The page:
The St. Louis defensive end is effective in any situation and seemingly always around the ball. Long's run defense separates him from others, but his pass-rushing ability is often underrated. He is always making plays.
7. Geno Atkins, DT, Cincinnati Bengals
An unusually explosive defensive tackle, Geno Atkins is the ultimate playmaking defensive tackle. Atkins' 7.5 sacks in 2011 were almost defensive-end-like.
It's seemingly impossible for a defensive tackle to penetrate the backfield as Atkins routinely does. He pressures quarterbacks and stops running backs in the backfield with ease.
The 24-year-old is capable of simply holding strong against the run, but his penetration ability makes him special. He can get by interior offensive linemen like few in the history of the NFL have been able to.
6. Calais Campbell, DE, Arizona Cardinals
A 3-4 defensive end, Calais Campbell picked up eight sacks in 2011. That's incredible for someone whose primary job is stopping the run and taking up blockers.
The 6'8", 300-pounder is an insane athlete with great run-stopping ability as well. Campbell dominates in both aspects of the game.
Campbell's pass-rushing ability allows Arizona to drop more men back in coverage, as Campbell will provide more of a rush than the typical player at his position. There is no overstating his impact.
5. Jared Allen, DE, Minnesota Vikings
Jared Allen had 22 sacks in 2011 and at least 11 in each of the previous four seasons. That is a pass-rusher if there ever was one.
The NFL is a pass-oriented game, and there is perhaps one better pass-rusher in the NFL than Allen. The stats show how dominant Allen has been.
Though he isn't a great run defender, Allen's pass-rushing ability more than makes up for it. He pressures quarterbacks, forcing mistakes. Oh, and he sacks the quarterback at a ridiculous rate.
4. J.J. Watt, DE, Houston Texans
After a tremendous rookie season, J.J. Watt is establishing himself as an elite player in his second year. Just two games deep, Watt has three sacks and five deflections.
An explosive 3-4 defensive end, Watt makes plays in the backfield, but he really dominates at the line of scrimmage. The former Wisconsin star is difficult to move and routinely bats down otherwise-completed passes.
Though he is still developing, Watt is already elite. His type of play is almost unheard of at the demanding "5-technique" position.
3. Jason Pierre-Paul, DE, New York Giants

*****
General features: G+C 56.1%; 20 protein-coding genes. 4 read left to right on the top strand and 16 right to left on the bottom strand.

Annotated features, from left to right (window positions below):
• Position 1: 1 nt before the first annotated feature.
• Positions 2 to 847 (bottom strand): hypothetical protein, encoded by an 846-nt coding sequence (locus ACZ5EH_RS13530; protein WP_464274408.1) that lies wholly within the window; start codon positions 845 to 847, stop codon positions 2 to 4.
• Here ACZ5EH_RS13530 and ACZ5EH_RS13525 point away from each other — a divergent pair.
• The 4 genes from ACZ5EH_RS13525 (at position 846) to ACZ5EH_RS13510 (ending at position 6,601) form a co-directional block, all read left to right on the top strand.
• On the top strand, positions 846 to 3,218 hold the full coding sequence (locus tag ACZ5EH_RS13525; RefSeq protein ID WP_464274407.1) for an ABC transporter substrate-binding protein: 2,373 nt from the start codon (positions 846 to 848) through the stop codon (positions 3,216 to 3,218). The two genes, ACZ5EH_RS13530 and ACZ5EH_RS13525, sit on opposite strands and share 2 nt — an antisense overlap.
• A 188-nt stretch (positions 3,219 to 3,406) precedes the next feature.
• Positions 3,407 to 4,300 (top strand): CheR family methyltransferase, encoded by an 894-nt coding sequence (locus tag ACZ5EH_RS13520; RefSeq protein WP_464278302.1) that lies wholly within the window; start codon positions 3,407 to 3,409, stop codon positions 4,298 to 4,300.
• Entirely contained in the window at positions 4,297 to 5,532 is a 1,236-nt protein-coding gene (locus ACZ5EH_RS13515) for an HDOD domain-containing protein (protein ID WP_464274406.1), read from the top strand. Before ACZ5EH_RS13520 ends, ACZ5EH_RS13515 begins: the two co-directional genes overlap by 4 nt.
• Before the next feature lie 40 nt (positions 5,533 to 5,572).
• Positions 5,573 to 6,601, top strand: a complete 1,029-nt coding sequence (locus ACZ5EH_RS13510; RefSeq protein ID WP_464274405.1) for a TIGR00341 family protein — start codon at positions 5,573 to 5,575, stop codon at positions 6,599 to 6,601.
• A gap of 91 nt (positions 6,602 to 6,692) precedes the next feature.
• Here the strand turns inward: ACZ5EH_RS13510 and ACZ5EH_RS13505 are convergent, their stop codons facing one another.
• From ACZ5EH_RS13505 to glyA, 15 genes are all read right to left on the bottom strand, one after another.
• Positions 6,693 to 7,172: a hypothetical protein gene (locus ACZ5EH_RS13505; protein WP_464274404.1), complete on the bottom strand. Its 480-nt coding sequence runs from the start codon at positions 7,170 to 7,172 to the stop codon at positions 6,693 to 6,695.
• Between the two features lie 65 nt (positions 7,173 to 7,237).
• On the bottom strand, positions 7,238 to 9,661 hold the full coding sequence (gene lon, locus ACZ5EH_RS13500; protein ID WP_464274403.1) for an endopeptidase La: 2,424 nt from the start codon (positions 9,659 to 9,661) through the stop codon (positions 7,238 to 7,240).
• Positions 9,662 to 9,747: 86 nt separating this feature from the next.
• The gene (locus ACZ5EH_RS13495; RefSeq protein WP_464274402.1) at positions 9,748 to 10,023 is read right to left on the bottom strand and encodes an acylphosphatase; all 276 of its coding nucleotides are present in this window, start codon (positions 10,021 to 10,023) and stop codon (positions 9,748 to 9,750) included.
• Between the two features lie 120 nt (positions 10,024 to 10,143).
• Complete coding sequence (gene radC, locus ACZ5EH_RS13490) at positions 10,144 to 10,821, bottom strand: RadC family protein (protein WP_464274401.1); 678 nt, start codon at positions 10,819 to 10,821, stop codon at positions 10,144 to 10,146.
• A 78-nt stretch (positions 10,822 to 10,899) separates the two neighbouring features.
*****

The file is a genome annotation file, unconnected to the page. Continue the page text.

Jason Pierre-Paul's dominance isn't exactly unknown. The third-year pro had 86 tackles and 16.5 sacks in 2011. That's making an impact.
JPP uses his elite physical ability to dominate offensive tackles. Pierre-Paul doesn't simply win battles, he wins them in landslide victories. Few offensive tackles can come close to containing him.
Pierre-Paul's play goes beyond the stats. It's about how much attention he demands and how feared he is. And, of course, it's about how much he takes over a game, and how little anyone can do about it.
2. Haloti Ngata, DT, Baltimore Ravens
One of the NFL's most freakish big men, Haloti Ngata is simply incredible. He can play any interior line position and dominate at any of them. Ngata is without limitations.
Rarely a huge sack-earner, Ngata can rush the passer but really excels at stopping the run. Whether he's in the backfield or refusing to move from the line of scrimmage, Ngata single-handedly stops rushing attacks.
The 6'4", 340-pounder is too powerful and athletic to contain. He is a force at all times and capable of making a huge play at any moment.
1. Justin Smith, DE, San Francisco 49ers
There may not be a more complete player in the game than Justin Smith. The 285-pounder has 16 sacks over the past two years but is completely immovable in the run game.
Smith uses an incredible combination of burst, power and quickness to dominate interior linemen. He does it penetrating against the run, rushing the passer and clogging up his gap. He's a freak.
Smith plays both larger and smaller than his size, depending on the situation. It's hard to say how much worse the 49ers' elite defense would be without Smith, but it would certainly not be the same.
The 32-year-old seemingly makes a huge impact on every single play. He's impossible to avoid, and he can destroy an offense by himself.